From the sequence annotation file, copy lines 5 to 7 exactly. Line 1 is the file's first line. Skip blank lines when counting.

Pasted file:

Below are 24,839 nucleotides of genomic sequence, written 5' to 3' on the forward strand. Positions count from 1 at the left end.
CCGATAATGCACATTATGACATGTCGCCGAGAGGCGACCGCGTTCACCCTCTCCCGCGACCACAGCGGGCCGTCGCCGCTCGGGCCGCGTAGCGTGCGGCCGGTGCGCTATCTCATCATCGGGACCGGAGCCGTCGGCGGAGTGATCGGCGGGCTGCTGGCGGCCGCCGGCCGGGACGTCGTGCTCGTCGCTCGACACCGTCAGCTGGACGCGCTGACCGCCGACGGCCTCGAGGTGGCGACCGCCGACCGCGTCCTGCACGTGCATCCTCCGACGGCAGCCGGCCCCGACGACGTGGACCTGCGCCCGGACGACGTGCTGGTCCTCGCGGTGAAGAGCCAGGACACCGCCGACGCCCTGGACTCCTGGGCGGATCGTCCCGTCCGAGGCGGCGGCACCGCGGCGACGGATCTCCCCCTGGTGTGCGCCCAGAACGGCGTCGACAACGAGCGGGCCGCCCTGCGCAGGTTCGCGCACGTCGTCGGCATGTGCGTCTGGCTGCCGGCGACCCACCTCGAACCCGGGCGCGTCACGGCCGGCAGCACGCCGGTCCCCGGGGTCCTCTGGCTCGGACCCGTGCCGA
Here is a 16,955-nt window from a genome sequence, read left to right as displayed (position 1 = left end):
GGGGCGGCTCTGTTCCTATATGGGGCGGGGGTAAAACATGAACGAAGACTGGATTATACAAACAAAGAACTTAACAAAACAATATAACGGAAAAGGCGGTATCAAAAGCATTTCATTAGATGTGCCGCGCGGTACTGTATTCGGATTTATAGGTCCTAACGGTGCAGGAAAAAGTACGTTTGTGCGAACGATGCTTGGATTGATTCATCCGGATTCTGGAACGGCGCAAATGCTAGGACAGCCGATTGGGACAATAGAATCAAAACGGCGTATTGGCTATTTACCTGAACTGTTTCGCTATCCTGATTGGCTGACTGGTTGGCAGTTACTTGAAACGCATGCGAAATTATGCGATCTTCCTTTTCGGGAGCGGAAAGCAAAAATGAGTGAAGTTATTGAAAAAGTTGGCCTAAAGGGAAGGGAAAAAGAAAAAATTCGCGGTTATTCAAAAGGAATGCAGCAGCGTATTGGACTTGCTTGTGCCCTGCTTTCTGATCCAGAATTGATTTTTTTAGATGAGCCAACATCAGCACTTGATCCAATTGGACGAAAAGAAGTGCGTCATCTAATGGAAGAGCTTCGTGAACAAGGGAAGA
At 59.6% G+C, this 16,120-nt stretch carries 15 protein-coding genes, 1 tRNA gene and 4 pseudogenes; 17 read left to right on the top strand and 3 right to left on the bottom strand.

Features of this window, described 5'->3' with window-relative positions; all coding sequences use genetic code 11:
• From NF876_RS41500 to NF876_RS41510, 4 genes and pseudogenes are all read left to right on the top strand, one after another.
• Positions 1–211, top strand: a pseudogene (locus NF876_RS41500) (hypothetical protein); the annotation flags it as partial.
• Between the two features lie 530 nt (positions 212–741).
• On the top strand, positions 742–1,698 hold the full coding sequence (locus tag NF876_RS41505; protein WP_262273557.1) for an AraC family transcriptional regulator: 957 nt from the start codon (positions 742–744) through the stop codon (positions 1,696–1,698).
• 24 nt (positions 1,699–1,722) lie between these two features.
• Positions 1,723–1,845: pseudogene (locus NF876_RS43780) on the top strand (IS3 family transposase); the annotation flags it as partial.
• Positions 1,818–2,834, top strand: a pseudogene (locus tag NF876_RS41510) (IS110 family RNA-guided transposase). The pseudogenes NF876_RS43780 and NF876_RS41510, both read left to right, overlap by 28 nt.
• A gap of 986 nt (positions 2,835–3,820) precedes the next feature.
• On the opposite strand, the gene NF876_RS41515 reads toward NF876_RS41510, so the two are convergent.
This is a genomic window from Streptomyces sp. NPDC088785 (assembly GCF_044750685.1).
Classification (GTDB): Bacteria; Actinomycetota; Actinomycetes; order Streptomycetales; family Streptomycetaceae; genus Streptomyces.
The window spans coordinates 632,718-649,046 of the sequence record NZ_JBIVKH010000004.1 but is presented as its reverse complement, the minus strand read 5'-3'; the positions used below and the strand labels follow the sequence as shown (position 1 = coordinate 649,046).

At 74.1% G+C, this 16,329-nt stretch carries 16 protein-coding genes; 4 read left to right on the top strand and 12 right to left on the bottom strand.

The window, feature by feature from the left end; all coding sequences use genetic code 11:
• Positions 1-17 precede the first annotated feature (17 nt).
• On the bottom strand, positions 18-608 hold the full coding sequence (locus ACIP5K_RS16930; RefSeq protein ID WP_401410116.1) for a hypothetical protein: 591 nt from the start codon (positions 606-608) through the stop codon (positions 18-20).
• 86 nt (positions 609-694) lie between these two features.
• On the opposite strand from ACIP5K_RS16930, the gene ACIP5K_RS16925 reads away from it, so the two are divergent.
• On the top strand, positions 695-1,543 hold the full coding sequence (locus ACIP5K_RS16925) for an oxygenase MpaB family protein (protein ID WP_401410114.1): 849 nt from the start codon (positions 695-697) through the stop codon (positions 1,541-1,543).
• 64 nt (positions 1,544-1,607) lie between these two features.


At 59.6% G+C, this 16,120-nt stretch carries 15 protein-coding genes, 1 tRNA gene and 4 pseudogenes; 17 read left to right on the top strand and 3 right to left on the bottom strand.

Features of this window, described 5'->3' with window-relative positions; all coding sequences use genetic code 11:
• From NF876_RS41500 to NF876_RS41510, 4 genes and pseudogenes are all read left to right on the top strand, one after another.